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Jul 24, 2008 03:45 AM

Rome: Apartment Rental Location

My husband and I are going to be in Rome for a week in mid-April. We're debating between renting an apartment and staying in a hotel, and that's why I'm posting. If we stay in an apartment, we'd love a recommendation for a good location for food shopping and a bit of household product shopping.

We've begun by looking for apartments in the Prati area since I know that's a residential area, but we're having trouble finding rental apartments. In addition, for a week's stay, my husband and I think we'd like a bit more central location.

In reality, we would need food only for breakfast. Can someone please recommend a place to pick up some fruit, yogurt, cornettos, salumi, and cheese and basic household goods like paper toweling and dish washing detergent?

We have three of our dinners planned so I'll pass those along for more data points in your apartment recommendation:
Il Convivio
Colline Emiliane

We ate our first meal on our first trip to Rome at L'Angoletto and for, sentimental reasons, we begin all trips there. I've learned that the restaurant had changed hands. If someone has recent information about declining quality at this place, I'd love being warned that it's time to change our tradition.

We haven't eaten at Il Convivio in our past couple of trips to Rome. It's definitely time to go back.

Colline Emiliane is on our list for the simple reason that we visited the Emilia-Romagna region for the first time in '07, and we fell in love with the cuisine. Since that trip, we haven't had a slice of culatello or any of the other E-R specialties we love, and we need to deal with our deprivation.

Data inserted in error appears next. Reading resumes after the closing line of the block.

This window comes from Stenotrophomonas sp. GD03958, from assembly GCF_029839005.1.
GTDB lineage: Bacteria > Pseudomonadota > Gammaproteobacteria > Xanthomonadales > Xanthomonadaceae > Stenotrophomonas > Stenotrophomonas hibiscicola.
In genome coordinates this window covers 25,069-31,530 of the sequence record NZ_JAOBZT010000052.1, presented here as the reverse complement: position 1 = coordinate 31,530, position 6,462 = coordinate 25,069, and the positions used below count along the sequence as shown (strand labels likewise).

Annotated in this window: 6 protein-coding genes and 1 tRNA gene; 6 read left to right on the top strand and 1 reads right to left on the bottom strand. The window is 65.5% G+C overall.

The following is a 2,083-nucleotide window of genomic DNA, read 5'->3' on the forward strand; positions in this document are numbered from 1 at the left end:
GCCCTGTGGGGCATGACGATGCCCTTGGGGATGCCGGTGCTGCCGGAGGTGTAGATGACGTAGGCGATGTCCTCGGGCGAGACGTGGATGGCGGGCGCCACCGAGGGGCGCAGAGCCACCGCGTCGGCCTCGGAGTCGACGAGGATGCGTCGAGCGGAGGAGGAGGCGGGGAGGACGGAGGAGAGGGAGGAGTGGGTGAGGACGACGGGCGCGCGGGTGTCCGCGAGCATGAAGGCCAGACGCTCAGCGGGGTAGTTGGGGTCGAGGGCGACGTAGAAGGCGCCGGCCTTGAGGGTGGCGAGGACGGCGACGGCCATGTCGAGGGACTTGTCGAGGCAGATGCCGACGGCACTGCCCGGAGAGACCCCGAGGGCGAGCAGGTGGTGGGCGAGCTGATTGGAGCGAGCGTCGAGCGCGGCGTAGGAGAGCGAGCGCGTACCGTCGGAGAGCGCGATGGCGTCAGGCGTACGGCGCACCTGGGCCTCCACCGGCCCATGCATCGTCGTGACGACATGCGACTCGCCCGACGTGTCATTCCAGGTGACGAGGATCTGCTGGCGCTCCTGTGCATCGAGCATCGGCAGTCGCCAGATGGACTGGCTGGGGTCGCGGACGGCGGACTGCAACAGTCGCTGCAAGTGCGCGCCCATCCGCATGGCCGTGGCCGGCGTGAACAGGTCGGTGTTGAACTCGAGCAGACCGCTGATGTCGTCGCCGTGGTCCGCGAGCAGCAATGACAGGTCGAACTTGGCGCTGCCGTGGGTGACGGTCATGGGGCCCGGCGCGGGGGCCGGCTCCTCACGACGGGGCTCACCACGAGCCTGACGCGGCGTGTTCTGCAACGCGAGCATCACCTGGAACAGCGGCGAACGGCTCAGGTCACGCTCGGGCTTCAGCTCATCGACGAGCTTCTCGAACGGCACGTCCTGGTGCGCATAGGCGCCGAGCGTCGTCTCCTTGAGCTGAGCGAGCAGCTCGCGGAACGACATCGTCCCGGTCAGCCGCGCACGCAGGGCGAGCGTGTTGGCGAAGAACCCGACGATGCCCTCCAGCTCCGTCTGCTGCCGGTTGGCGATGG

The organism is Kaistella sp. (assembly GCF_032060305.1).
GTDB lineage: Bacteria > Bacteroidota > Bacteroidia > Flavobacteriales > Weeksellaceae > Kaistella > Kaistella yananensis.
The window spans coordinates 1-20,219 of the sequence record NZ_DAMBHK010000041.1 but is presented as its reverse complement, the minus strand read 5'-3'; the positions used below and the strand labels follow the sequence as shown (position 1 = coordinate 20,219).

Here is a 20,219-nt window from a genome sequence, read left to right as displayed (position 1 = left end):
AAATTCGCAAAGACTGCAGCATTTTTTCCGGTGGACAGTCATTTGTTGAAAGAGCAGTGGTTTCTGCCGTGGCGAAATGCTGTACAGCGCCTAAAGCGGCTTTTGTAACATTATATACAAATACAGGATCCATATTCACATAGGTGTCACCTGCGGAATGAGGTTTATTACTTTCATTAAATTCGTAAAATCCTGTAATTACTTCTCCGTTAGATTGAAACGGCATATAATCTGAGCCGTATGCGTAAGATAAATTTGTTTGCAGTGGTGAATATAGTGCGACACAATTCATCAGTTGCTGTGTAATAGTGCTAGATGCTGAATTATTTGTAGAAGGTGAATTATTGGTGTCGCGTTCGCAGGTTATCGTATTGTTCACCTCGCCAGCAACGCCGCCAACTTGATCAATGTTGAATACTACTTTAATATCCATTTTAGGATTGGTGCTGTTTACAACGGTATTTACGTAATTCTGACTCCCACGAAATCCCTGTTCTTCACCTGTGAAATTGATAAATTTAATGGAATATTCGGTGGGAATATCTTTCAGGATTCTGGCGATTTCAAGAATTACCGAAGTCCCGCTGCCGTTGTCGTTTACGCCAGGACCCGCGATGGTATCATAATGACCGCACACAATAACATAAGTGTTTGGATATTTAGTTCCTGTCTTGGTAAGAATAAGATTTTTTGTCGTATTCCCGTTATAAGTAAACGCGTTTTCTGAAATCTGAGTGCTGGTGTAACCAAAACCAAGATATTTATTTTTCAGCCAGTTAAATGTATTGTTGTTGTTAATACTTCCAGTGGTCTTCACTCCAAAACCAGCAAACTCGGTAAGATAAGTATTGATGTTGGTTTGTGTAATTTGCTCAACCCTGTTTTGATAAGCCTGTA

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  1. Personally, Id prefer staying in Caelio, Monti or Testaccio to Prati. They are more central residential neighborhoods and all have good shopping resources. Small supermarkets seem to be common in Roman neighborhoods now. There is a nice street market and good shops in Caelio and of course the large public market and many good stores in Testaccio. We were never at a loss staying in any of these neighborhoods.

    7 Replies
    1. re: jen kalb

      Not surprisingly, the apartment rental web sites don't get down to the level of detail beyond the most recognizable neighborhoods: Vatican, Piazza Navona, Trastevere, etc. And those categories are pretty crude. As best as I can figure, any apartment in Monti and Caelio gets lumped into the Colosseo category. Could you -- or someone -- post some specifics about the location of a good store, food shopping street, small supermarket, or large public market in Monti or Caelio?

      I'm having particular trouble locating information about the Caelio neighborhood. A Google search invariably turns up references to Cicero's PRO CAELIO rather than contemporary information about food and restaurants. One web site lists Monte Caelio restaurants and their addresses seem to be in the Monti district. The result for me: confusion.

      I'll use this information to more efficiently wade through the deluge of apartment possibilities. Thanks.

      1. re: Indy 67

        If you haven't already found it this site will be invaluable for trip planning. There is a search feature and I know there have been discussions about what you are looking for. Some people will even post a map telling you how to get there. Recently someone submitted a map showing the Rioni (sp?) like Monti, etc. I use Chowh for restaurants and Slow travel for all else.

        1. re: stymie